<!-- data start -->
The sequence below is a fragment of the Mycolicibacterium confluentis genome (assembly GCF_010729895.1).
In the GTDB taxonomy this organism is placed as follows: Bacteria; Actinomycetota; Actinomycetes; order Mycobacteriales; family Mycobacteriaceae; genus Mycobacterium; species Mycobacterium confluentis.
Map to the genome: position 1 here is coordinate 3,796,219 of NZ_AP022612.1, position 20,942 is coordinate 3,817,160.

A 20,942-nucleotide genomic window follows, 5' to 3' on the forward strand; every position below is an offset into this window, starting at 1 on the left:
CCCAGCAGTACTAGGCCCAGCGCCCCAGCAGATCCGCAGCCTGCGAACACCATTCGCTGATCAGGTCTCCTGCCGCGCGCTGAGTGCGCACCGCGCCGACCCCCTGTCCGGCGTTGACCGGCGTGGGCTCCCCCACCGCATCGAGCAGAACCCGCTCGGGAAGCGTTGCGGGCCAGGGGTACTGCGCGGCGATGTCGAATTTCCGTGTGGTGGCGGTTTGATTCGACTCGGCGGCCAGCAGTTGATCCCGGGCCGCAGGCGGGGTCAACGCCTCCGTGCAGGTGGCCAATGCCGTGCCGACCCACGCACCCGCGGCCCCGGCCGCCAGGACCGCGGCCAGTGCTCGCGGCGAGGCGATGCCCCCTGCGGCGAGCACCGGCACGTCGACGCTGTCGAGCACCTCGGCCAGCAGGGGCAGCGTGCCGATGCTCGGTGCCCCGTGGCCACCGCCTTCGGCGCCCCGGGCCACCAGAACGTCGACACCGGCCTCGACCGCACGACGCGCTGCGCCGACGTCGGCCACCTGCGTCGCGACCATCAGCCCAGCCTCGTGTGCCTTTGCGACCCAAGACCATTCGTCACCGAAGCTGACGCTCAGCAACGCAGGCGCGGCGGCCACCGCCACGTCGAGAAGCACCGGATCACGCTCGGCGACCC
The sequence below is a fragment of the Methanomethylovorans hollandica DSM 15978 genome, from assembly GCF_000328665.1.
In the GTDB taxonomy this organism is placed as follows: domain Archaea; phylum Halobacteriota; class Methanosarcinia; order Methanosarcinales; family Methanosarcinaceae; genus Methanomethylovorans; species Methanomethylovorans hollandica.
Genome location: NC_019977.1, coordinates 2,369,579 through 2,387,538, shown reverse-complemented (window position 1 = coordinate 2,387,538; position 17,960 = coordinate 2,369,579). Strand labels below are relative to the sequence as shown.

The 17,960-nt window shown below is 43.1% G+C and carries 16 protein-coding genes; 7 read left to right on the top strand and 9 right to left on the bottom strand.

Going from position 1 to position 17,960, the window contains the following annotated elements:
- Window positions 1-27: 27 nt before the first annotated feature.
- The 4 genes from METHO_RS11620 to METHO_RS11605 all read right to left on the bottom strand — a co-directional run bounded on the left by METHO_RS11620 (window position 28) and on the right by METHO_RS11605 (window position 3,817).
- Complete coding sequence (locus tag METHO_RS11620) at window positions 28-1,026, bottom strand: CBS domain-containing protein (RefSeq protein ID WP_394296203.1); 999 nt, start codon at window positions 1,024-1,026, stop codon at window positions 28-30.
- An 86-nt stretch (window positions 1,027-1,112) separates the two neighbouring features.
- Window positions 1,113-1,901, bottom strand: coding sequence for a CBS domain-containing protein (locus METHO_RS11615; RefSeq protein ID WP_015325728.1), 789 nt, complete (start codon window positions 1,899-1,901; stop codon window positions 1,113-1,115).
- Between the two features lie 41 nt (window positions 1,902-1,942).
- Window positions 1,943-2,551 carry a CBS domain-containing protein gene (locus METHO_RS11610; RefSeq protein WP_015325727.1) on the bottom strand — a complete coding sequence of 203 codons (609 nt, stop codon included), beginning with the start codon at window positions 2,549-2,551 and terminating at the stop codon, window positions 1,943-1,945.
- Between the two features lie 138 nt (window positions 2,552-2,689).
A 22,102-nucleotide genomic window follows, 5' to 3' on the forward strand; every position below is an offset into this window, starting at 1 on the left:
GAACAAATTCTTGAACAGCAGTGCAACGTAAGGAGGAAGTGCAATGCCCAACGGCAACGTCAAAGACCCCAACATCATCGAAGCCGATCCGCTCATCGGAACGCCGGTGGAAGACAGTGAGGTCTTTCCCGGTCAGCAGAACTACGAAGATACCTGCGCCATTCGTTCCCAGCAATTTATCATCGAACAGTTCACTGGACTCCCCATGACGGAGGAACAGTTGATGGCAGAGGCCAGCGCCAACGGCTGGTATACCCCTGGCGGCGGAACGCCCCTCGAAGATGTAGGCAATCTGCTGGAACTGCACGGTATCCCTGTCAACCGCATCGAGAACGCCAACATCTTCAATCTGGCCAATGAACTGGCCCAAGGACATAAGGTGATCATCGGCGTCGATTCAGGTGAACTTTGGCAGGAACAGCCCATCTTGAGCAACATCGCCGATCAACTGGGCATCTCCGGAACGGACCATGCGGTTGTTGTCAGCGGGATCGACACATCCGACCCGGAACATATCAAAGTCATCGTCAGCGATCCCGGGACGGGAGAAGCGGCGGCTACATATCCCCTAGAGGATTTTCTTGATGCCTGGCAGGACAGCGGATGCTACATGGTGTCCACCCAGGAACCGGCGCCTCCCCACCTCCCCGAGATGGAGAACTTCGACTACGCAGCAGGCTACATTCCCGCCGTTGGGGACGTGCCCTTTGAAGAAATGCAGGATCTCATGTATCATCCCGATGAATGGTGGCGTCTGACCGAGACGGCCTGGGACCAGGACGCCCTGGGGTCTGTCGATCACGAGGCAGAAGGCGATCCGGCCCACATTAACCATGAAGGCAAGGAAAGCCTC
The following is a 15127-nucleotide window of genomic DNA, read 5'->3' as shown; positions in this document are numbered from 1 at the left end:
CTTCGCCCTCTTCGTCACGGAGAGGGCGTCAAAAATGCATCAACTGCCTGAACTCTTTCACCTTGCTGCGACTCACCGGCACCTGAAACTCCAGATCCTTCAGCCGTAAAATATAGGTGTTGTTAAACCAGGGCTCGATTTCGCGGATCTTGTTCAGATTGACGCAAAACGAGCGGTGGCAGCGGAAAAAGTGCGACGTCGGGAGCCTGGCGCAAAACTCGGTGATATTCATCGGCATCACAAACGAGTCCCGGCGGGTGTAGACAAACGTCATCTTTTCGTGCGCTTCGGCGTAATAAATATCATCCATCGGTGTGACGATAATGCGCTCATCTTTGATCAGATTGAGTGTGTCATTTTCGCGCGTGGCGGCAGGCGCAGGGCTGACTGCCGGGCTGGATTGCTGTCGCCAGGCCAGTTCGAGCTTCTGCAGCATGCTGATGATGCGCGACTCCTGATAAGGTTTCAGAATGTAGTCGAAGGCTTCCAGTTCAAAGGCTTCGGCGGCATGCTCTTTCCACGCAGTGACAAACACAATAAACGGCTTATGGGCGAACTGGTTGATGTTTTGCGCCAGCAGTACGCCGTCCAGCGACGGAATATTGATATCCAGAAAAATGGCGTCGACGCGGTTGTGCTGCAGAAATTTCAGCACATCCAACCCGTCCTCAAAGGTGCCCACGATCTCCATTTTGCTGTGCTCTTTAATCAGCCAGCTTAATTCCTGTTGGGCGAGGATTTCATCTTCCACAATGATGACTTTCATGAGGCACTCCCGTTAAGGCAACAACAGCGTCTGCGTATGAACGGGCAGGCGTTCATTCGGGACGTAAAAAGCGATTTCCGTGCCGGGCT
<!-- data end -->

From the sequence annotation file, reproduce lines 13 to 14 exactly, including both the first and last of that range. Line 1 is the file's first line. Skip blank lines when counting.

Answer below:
- Complete coding sequence (locus tag METHO_RS11620) at window positions 28-1,026, bottom strand: CBS domain-containing protein (RefSeq protein ID WP_394296203.1); 999 nt, start codon at window positions 1,024-1,026, stop codon at window positions 28-30.
- An 86-nt stretch (window positions 1,027-1,112) separates the two neighbouring features.